We had another update from Eric Larsen and Ryan Waters yesterday, keeping us posted on their progress as they make their way toward the North Pole. It seems more and more likely that they will indeed succeed in their expedition, as the finish line is now in sight. They still have some miles to cross before they are through, but it appears as if they will become the first team in four years to actually reach the Pole, traveling the full distance on foot.
The boys passed another important milestone yesterday be reaching the 89th degree. As I write this, they are just 67.3 miles (108.2 km) from the Pole. That should put them at roughly 4 days away from reaching the top of the world, which matches my previous prediction of them wrapping up their journey on Monday. It is important to note that they aren’t quite finished yet however, and there is still a lot of tough ground to cover. But barring any unforeseen accidents, they should wrap things up early next week. I will, of course, keep you posted as they near the end of the expedition.
Meanwhile, ExWeb has heard from Yasu Ogita, who is now back in Japan and sharing his experiences from the ice. You may recall that the solo-skier was out on the ice for 42 days before he called for an evacuation. Yasu says that he is in fine condition. No issues with fatigue or frostbite, he simply ran out of time and didn’t have enough supplies to keep pushing forward. He even indicated that he rationed his food when he encountered a storm day, during which he stayed tent-bound, not moving as intense blizzards raged around him. He had seven such days out of his 42 on the ice, and during those days he didn’t eat any of his food in order to ensure he had plenty for the days he was on the move. Even still, that wasn’t enough to allow him to reach the Pole. He simply encountered way to much rough ice, and was moving far slower than he had originally anticipated.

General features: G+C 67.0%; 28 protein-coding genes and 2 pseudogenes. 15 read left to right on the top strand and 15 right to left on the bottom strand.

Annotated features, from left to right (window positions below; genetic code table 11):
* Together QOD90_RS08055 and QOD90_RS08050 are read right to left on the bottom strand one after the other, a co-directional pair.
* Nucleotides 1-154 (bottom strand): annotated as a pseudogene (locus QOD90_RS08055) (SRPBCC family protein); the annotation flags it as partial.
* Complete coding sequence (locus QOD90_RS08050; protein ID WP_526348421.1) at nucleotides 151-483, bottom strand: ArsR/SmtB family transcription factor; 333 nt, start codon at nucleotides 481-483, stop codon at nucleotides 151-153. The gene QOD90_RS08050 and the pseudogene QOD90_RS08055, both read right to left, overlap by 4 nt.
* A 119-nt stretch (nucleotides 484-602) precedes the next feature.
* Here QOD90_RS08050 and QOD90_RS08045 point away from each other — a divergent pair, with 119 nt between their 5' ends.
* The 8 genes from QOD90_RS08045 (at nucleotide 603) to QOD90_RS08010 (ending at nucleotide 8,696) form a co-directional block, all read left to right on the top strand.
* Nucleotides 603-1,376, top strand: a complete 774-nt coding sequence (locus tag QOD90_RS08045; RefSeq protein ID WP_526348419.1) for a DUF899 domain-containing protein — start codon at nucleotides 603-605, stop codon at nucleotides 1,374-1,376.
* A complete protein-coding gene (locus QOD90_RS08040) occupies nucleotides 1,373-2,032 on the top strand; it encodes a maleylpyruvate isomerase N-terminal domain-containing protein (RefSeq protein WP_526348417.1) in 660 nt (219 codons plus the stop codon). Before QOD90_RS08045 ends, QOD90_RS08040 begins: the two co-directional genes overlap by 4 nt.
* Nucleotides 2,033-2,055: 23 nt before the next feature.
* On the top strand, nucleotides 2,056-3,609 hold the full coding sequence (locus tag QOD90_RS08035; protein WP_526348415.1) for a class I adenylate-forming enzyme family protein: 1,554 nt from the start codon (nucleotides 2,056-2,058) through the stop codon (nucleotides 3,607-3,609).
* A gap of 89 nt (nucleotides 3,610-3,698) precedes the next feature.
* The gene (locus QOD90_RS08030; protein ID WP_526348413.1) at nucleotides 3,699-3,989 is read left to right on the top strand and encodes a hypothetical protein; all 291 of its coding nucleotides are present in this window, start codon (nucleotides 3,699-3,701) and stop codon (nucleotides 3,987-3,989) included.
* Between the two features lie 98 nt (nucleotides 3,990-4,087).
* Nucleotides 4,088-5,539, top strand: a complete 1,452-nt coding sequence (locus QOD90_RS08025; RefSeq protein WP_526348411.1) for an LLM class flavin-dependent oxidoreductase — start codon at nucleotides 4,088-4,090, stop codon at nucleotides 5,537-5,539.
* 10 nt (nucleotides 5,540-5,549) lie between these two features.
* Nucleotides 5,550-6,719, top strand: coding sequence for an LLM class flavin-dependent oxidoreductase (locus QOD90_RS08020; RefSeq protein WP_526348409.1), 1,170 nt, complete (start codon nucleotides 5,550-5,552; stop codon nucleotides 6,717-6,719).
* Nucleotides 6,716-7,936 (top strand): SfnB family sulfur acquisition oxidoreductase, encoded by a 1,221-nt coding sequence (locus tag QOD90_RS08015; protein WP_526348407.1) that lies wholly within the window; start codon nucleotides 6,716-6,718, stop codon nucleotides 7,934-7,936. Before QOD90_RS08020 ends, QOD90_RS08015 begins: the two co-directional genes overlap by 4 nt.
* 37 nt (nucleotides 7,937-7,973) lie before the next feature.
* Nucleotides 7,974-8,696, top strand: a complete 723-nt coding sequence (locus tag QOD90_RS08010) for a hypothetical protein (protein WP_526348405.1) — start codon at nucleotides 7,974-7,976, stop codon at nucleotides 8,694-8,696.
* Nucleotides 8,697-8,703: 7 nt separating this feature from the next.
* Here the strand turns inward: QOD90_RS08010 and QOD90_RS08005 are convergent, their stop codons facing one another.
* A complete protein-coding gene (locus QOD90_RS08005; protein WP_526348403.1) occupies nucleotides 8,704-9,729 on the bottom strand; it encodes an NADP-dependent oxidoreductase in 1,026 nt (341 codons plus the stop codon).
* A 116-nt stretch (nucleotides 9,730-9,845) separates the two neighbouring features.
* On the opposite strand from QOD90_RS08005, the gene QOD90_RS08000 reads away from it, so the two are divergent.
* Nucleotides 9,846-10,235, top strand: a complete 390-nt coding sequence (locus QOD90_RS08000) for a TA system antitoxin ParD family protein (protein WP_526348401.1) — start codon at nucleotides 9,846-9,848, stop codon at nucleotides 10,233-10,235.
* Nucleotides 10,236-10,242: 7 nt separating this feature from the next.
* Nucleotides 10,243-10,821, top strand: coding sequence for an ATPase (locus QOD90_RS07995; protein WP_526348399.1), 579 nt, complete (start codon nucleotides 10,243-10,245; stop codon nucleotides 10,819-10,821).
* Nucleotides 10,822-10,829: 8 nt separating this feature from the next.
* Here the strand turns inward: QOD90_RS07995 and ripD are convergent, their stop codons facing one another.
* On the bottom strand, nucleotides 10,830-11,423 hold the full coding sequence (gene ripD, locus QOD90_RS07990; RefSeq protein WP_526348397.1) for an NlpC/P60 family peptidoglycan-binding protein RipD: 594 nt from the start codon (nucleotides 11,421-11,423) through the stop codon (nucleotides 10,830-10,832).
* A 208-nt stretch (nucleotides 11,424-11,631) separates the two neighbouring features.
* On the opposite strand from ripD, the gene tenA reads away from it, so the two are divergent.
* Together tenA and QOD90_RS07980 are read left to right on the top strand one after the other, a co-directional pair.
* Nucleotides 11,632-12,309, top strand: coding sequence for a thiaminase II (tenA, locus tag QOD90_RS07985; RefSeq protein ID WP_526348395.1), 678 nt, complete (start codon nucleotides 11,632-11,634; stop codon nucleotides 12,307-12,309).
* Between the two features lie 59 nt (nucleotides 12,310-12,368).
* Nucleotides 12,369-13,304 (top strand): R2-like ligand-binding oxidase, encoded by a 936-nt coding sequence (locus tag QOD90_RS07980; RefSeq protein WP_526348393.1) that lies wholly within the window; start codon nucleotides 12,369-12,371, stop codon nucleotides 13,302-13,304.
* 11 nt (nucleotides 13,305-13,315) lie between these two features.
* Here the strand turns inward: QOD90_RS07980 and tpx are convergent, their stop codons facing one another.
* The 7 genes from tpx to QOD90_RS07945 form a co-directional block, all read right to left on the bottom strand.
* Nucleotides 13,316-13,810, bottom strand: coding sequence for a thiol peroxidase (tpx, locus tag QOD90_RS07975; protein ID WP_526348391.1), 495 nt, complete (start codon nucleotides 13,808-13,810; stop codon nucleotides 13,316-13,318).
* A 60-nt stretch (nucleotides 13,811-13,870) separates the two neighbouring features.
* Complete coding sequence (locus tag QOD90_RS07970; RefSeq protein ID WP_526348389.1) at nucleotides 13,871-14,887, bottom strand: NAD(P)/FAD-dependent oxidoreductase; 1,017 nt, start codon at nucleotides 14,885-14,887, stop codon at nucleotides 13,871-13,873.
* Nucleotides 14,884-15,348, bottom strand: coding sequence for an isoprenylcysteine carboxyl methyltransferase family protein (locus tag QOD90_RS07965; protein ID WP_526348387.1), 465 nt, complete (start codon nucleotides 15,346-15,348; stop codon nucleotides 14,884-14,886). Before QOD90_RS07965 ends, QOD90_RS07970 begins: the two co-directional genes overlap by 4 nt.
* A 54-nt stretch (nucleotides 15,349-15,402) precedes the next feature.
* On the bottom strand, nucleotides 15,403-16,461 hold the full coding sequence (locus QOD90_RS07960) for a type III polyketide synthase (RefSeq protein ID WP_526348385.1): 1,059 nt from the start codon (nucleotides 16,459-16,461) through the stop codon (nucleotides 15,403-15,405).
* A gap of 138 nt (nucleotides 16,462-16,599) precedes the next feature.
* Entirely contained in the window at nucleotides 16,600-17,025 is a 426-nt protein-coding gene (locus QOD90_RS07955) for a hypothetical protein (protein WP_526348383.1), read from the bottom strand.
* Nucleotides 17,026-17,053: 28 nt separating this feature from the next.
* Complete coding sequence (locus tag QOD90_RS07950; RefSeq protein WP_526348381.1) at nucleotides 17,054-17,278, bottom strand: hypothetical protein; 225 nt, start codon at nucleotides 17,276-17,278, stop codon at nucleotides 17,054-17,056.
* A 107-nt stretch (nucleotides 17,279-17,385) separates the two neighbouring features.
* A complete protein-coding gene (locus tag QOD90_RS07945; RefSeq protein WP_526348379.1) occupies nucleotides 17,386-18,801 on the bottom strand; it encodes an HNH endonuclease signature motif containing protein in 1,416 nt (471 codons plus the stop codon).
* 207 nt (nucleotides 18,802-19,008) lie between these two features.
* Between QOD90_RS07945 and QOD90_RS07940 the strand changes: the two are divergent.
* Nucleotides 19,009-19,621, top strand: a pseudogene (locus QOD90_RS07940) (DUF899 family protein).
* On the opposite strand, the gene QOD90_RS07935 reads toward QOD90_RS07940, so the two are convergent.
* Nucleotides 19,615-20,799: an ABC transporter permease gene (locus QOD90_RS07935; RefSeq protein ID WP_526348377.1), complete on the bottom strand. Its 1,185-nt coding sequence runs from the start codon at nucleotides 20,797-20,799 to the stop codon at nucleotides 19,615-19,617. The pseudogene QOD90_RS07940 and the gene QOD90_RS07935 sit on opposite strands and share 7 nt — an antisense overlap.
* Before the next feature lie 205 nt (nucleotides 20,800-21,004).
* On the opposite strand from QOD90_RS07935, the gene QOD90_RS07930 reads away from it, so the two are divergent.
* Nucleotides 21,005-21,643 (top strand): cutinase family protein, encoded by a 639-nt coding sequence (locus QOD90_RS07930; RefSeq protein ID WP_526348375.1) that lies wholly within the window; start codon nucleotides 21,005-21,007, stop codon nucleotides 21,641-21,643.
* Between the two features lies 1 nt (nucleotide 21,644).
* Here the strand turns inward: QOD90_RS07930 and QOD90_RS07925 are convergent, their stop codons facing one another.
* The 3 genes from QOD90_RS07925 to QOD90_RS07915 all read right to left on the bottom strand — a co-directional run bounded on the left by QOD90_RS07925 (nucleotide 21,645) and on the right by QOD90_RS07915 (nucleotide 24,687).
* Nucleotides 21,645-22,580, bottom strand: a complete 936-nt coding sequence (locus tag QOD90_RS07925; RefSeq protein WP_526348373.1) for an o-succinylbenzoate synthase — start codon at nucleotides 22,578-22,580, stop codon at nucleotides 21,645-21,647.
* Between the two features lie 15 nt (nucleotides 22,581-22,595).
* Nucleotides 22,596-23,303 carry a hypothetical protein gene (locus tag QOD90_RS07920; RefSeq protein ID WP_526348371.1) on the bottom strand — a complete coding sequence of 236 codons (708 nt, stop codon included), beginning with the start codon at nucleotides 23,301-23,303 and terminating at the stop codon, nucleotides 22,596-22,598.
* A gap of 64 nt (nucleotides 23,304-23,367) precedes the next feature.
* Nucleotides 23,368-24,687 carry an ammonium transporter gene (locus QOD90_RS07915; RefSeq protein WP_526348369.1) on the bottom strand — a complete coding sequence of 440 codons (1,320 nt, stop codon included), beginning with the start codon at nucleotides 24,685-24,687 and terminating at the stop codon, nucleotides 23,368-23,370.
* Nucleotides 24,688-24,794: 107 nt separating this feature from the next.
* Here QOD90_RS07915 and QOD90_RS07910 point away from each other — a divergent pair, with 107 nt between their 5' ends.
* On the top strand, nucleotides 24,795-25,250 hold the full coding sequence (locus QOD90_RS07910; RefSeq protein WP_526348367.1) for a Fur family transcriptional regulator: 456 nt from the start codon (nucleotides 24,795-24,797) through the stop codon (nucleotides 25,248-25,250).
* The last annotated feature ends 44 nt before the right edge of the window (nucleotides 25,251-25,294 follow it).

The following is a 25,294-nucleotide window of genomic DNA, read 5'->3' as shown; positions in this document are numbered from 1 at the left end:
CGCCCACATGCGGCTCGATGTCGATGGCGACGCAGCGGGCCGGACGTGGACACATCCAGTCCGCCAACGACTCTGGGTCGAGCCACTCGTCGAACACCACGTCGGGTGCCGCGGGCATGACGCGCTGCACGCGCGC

The Expedition Hope team is back on track after receiving a resupply a few days back. Their sleds are heavy with food and fresh supplies once again, and they were successfully relocated to a new location on the ice in order to continue their journey south. This team began their adventure at the North Pole, and are on their way to Cape Discovery now, which is the exact opposite direction that Eric and Ryan took. As of this morning, the team is closing in on the 85th parallel, so they are making excellent progress towards their finish line as well.
ExWeb reports that solo-skier Bengt Rotmo is making solid progress on his North Pole to Cape Discovery journey as well. After leading two separate clients across the last degree to the North Pole, he is now taking the time to enjoy a little adventure of his own. He is closing in on 89ºN, and by all accounts is feeling good and moving well.
Over in Greenland, Dixie Dansercoer and Eric McNair-Landry are trying to remain upbeat, even though they continue to be battered by storms. They have once again spent the better part of the last three days in their tent, while they wait out the 4th or 5th (they say they’ve lost track!) storm to hit their area. The forecast says conditions should improve in the next few days, so they are hopeful that they can finally start to cover some decent mileage. So far, their progress has been greatly hampered by the conditions, and after 23 days on the ice, they have yet to find their groove. Originally, this 5000 km (3106 mile) expedition to circumnavigate Greenland was expected to take rough 80 days to complete. Whether or not they can still mange to finish in that timeframe remains to be seen.
More news from the Arctic as it becomes available.
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